Justin Gatlin was booed at the Athletics World Championships, in London last week. He received his gold medal for his 100m victory, among a stadium full of boos and comments from the UK head of athletics: "dopers should be given lifetime bans and shouldn't be allowed compete".
The following few days were full of news stories about "the two times drug cheat" who beat Usain Bolt, in Bolt's final race. This was not the end of the story that everyone wanted, but there are two sides to every story.
On the other side of the story, is a man who was banned in 2001 for taking a medication, which was a treatment for ADD (attention deficit disorder), which he has had since he was 14-years-old.
The United States Anti Doping Agency released a statement following the positive drug test stating, "Justin Gatlin had no intention to cheat, and did NOT cheat". Nonetheless, the International Association for Athletics Federation rules dictate that if you test positive, you have to be banned, regardless of the circumstance, and so he was, and his reputation was permanently tarnished.
Next, he fought through the shame, loss of income, served his time and made an incredible comeback; winning the gold medal in the 100m finals at the 2004 Olympic Games. The past was behind him, and he silenced his doubters. He was cheered for when he received his gold medal. Wrong had been put right.
Until, 2006, another positive test, this time for testosterone, a drug which is hard to justify. Gatlin was tested 34 times before and after that event, and the other tests were negative, Gatlin pointed to sabotage by a disgruntled massage therapist in his team. It didn't matter, the positive test resulted in an eight-year ban, effectively a lifetime ban, and the label of a two-time drug cheat.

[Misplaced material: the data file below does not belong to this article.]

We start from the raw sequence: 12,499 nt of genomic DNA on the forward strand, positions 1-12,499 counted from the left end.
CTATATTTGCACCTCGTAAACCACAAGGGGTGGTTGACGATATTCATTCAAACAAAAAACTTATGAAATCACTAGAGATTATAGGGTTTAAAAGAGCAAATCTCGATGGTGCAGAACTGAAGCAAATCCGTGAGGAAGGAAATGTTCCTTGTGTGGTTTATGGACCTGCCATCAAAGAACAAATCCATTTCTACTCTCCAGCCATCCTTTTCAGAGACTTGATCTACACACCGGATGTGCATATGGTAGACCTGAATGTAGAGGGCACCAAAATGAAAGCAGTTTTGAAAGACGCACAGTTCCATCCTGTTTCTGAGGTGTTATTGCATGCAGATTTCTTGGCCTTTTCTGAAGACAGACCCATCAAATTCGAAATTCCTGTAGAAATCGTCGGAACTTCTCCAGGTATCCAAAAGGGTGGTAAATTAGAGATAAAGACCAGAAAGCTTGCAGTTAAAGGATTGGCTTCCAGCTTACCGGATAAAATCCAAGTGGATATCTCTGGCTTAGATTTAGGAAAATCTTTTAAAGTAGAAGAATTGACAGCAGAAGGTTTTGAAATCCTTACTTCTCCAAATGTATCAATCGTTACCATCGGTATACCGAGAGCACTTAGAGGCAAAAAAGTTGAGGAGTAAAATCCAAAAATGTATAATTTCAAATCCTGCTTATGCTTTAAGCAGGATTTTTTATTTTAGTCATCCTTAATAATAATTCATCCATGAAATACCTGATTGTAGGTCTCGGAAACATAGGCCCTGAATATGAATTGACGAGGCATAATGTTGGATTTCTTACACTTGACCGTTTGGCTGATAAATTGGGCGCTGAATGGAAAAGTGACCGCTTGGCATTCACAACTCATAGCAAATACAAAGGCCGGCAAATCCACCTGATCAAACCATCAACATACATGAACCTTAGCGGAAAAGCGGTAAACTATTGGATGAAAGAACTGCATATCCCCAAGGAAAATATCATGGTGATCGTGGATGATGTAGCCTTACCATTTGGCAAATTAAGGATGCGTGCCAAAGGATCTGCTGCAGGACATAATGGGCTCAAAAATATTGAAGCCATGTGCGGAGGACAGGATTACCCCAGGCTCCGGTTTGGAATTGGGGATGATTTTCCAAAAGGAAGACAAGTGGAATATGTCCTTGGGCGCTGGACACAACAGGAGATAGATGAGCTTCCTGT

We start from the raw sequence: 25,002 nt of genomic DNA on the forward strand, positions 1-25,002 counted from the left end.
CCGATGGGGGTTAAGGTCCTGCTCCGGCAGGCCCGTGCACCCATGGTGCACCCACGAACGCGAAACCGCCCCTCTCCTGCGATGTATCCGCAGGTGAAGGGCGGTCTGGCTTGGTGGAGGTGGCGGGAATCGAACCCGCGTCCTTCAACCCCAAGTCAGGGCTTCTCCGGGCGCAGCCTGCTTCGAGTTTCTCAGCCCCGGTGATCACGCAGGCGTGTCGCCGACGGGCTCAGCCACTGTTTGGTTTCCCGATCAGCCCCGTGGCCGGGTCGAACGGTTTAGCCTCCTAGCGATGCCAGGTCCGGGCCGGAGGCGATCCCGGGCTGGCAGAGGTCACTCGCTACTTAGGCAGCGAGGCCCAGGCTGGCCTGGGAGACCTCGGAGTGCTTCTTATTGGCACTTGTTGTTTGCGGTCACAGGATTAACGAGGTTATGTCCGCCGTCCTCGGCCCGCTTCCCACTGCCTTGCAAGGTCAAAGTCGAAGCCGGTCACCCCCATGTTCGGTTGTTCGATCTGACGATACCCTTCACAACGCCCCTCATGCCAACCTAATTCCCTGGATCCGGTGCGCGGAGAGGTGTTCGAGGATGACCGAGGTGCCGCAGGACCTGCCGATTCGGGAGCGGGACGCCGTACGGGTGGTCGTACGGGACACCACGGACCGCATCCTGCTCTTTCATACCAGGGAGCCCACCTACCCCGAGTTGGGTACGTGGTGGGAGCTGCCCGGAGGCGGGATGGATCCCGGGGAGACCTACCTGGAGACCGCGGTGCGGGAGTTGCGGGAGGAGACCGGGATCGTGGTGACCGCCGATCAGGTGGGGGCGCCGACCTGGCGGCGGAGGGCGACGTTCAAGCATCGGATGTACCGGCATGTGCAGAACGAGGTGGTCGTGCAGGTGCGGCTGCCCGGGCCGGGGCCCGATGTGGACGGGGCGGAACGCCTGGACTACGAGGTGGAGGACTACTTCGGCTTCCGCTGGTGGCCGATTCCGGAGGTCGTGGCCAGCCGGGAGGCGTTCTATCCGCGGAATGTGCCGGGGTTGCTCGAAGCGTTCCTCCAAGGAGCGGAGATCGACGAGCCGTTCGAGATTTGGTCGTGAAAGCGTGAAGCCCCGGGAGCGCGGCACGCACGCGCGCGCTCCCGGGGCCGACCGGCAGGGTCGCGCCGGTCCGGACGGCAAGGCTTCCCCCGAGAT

Knocked down a second time, he could have retired a multiple World and Olympic Champion; an accomplishment most athletes would be proud of, but he did not. He wanted to clear his name, prove he had achieved it drug-free and so over the next four years, he visited schools to talk to youngsters, about drugs, he cooperated with anti-doping agencies and worked as an undercover agent for them, and did whatever else was needed to get his ban reduced. Four years later, he was allowed to compete again, still a substantial amount of time when you consider the peak performance age for a 100m sprinter is 25-years-old. In a sport like sprinting four years can be a lifetime.
Fast forward to 2017, Gatlin he had served his time, and wanted to prove himself against one of greatest sprinters of all time, someone whom he had lost to in the past: Usain Bolt.
The rest of the story is well known; he beat Bolt and received criticism from attendees, the media, and high profile athletes.
Gatlin story could have been one of coming back against all the odds and beating the favorite, at 35-years-old, unheard of in that event.
His moment on the podium could have been the moment which made all of the challenges worthwhile. Instead, he will be remembered by most, as the two-time drug cheat, who beat Bolt and was booed.
Let's not forget, he's human like the rest of us, there are two sides to every story and we've moved on from being spectators at gladiator games in ancient Rome.